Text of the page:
In 1966 the band moved into a house in Pimlico where at night they entertained an enviable succession of models and actresses. Other nights they ventured out to exclusive legendary nightclubs such as The Speakeasy or the Ad Lib and partied with their contemporaries – McCartney, Jagger, Lennon, Richards, etc.
Their gigs were chaotic affairs often only lasting ten minutes or so before a tidal wave of screaming girls broke through the barriers and forced the band to run giggling hysterically to their getaway cars. At a football stadium the band were driven onto the pitch and such was the crush of fans trying to get at them, the band actually feared for their lives.
When they finally broke free and got onto the motorway they had their driver stop by some fields so they could go screaming into the countryside, relived just to be alive. The band was talented, colourful, joyful, always driven by Marriott’s immense energy and drive.
They looked like brothers, acted like brothers, fought like brothers. Marriott in particular was irresistible. He dressed beautifully and went this own way, hilariously insulting DJs he despised. He called Tony Blackburn a cabbage and rudely insulted the producer of Top of the Pops, wrongly believing he was leaving his job that week. The Small Faces did not appear on the show for a year. Marriott couldn’t care less. As long as he was having fun and obeying his inner voice, that was all that mattered.
In 1966 he and the band discovered LSD courtesy of the Beatles manager, Brian Epstein. In keeping with the changing times, Marriott now started urging the band to drop the pop element of their work and create more meaningful music. Divisions within the band now appeared, exacerbated further by the discovery that their manager Don Arden (Sharon Osborne’s father) had been ripping them off. The band switched labels and management; and then released their landmark concept album called Ogden’s Nut Gone Flake. Yet much to Marriott’s frustration the band could not shake off their pop trappings. Since the release of The Beatles album, Sgt Pepper’s Lonely Hearts Club Band in 1967, the album had taken on a new significance and changed the pop game entirely. To be taken seriously as a musician, one had to produce great albums not great singles. Although The Small Faces had achieved artistic excellence with their album Ogden’s Nut Gone Flake, the band were still not being taken as seriously as their contemporaries by either the critics or their audience. In fact, such was the fan’s intense devotion to the band when Marriott married model Jenny Rylance in 1968, he was shocked to receive two sackfuls of hate mail. Worse, thanks to their happy go lucky image Marriott realised that his band would never really be afforded the respect he craved. Still, there was plenty of fun to be had from the game. In 1968 the band toured Australia with the Who and Marriott and Keith Moon in one night wrecked the same hotel room three times.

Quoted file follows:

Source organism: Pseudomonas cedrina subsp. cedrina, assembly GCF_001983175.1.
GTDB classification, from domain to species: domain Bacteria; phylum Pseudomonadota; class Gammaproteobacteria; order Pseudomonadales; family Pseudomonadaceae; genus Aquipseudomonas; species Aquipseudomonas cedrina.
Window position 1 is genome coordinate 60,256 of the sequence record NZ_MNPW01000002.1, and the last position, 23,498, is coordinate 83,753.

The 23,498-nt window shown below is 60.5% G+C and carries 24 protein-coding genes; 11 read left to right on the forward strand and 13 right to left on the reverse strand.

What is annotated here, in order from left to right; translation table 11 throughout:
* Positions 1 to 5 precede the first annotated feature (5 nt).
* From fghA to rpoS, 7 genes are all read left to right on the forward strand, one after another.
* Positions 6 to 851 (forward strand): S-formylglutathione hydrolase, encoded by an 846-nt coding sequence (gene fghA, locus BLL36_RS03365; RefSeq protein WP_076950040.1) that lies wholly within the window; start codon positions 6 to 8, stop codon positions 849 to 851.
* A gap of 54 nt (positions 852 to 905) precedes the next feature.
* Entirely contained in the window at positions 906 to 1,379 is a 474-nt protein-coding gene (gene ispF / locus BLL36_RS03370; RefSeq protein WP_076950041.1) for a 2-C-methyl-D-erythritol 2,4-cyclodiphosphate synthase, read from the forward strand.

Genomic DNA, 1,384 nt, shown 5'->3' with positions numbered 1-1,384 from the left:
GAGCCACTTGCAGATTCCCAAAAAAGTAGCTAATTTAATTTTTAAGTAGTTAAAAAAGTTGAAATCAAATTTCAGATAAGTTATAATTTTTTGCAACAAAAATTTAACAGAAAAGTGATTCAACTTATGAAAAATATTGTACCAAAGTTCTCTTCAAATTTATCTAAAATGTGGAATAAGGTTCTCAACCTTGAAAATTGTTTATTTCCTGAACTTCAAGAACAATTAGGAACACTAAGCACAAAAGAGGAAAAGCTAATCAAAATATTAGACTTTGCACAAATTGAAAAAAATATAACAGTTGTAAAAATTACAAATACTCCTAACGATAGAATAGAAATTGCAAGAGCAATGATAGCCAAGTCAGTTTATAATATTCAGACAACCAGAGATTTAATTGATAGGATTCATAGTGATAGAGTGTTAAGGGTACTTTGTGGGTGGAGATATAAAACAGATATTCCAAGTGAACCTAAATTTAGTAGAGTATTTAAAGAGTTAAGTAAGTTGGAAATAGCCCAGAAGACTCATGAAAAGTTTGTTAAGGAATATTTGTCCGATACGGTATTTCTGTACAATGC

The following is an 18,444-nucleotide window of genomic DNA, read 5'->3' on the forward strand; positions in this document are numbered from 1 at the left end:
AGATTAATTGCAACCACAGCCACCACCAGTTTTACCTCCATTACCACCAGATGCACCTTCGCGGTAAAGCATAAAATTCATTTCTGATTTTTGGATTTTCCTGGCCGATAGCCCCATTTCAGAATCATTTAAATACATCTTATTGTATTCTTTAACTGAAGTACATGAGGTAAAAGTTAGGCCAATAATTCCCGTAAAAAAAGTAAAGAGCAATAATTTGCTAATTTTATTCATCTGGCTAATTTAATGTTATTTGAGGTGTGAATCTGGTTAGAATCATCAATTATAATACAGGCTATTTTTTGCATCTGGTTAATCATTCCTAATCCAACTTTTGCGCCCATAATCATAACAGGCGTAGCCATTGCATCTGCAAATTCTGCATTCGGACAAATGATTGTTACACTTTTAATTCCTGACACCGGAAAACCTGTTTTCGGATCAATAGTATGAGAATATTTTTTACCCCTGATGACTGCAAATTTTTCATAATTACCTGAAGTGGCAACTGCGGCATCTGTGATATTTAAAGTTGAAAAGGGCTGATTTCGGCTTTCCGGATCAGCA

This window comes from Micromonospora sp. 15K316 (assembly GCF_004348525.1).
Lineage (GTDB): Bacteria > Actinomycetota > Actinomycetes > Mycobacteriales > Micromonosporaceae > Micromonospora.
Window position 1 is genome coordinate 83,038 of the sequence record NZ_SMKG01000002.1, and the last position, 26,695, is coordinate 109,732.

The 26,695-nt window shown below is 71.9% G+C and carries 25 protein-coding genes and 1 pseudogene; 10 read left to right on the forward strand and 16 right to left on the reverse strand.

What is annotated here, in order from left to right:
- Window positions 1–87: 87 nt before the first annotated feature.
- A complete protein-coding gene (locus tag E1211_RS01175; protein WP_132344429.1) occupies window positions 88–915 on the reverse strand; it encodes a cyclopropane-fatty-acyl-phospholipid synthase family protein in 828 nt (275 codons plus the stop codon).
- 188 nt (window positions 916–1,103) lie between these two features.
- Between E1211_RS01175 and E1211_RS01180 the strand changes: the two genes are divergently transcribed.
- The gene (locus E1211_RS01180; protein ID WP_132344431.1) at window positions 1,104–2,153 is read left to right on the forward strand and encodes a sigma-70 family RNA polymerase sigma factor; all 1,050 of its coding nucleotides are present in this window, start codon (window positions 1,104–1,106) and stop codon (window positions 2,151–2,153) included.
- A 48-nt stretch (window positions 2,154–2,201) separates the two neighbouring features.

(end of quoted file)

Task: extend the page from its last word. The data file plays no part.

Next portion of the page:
In 1969, thoroughly disillusioned and desperate for a new creative challenge, Marriott walked out of the Small Faces, causing a rift with the band members which would last a long time. Lane in particular was terribly hurt by Marriott’s actions. He would not speak to him for many years.